Twelve high school students will travel to the United Nations to present their research on climate change. They will be joining other students from around the globe, presenting their findings on local and global measures that can be taken to combat climate change.
The United Nations Student Leadership Conference on Development welcomes youth from anywhere in the world to present research on human rights challenges. The U.N. has outlined 17 sustainable goals that intend to be addressed and completed by the year 2030, and this annual conference focuses on one of these goals each year. The conference on Feb. 19 will target the 13th goal, which is “[Taking] urgent action to combat climate change and its impacts.” During the conference, representatives of the U.N. will compile the information presented from the students to then share with policy makers in order to implement change. The students provide a youth perspective to make a difference in the global community.
The students in Charles O. Dickerson High School’s half-year Global Humanism course have spent the school year speaking with local and global experts, reading articles, watching documentaries and other forms of independent research in order to learn more about how climate change is affecting the world and Trumansburg. Small groups and individual students focused on different facets of climate change, from climate change migration to excess plastic waste.
A handful of Charles O. Dickerson High School students attended the conference last year, but this is the first year students will be going as a part of a course — and the first year they’ll receive school credit for their research. Gertrude Noden, founder of the organization Words Into Deeds, was instrumental in getting the students to the United Nations, working with global education motivators to help sponsor the conference and allow local experts to work with the students. Noden also helped secure the Myrtle Dee Nash Memorial Fund and donations from other local organizations to fund the conference.
Teacher of the course Jane George said beginning the program last year made it easier and more possible to continue this sort of curriculum into the 2017-18 school year.
“[Going last year] got me familiar with the idea of taking students to the U.N.,” she said. “... We worked with all these places to inform students so they worked with experts, and then students did their projects after that, looking at what the experts had to say and then their own research.”
The students in George’s class spent the beginning of the course gaining an understanding of the impacts climate change, and then they branched off into individual research projects. George guided them into understanding the different facets of climate change, and the students then followed their interests and passions on the topic.
Sophomore Georgia Mechalke and junior Logan Bann worked together on figuring out ways to reduce plastic waste in their school cafeteria and in local businesses. After George showed them the documentary Plastic Ocean, which discusses the issue of plastic waste entering the oceans and harming wildlife, they were inspired to create solutions to limit plastic usage.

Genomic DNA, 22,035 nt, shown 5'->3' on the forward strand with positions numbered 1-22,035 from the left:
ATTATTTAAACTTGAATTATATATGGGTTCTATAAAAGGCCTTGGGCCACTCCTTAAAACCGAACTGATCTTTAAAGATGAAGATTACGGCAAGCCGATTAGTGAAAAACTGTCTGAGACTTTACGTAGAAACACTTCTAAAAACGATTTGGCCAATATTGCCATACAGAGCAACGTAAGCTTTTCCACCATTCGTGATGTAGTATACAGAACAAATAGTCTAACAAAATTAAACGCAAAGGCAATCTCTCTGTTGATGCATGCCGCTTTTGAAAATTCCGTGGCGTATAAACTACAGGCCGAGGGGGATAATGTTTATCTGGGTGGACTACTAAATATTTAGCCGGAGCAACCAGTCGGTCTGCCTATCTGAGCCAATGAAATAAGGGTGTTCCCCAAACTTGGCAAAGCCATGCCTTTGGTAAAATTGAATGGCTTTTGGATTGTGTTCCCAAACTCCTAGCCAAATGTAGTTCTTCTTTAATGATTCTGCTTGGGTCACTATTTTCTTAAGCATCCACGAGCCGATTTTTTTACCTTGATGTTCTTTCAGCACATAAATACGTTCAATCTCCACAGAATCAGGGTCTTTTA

“[Plastic Ocean] really looked at all of the effects that all the plastic that we throw away – a lot of it ends up in the ocean, and it has a really huge impact on organisms that live in the ocean, and then us eventually,” Mechalke said.
“People just think of global warming as driving around and polluting the Earth with your gas, and they don’t realize that the plastic they’re using is doing more to hurt the environment than driving is,” Bonn added.
Other students in the class such as sophomore Maggie McCurdy will be focusing on limiting food waste in restaurants, and senior Zoe Golden and sophomore Ari Wright are focusing on bringing awareness to climate change through the use of social media. Golden will specifically be focusing on climate change migration: both around the world and locally.
Regardless of the concentration of research, each project circles back to the United Nations’ Universal Declaration of Human Rights, which was created just after World War II. The students pointed toward Article 25 of the document, which states, “Everyone has the right to a standard of living adequate for the health and well-being of himself and of his family.” The students said climate change is directly violating this area of human rights.
“By not helping our planet, we’re taking away people’s human rights,” Mechalke said. “So climate change is causing all these things to not have that standard of living. It’s making them have to migrate, and it’s poisoning their water with plastics – it’s a violation of human rights.”
As the students continue to create change at the U.N., George said the learning and activism doesn’t stop after the conference. While the half-year course may be over and the students returned, George said that is when the real work begins. The students can use their time to speak to legislation and rally locally for change.
“The conference will be a stepping stone in their work – it’s really not an end point. It’s to go to the U.N. and meet with their global peers,” George said. “ … We can do something that’s not about a grade in the book, and something that just goes in their report card, but something that goes into real-life applications.” •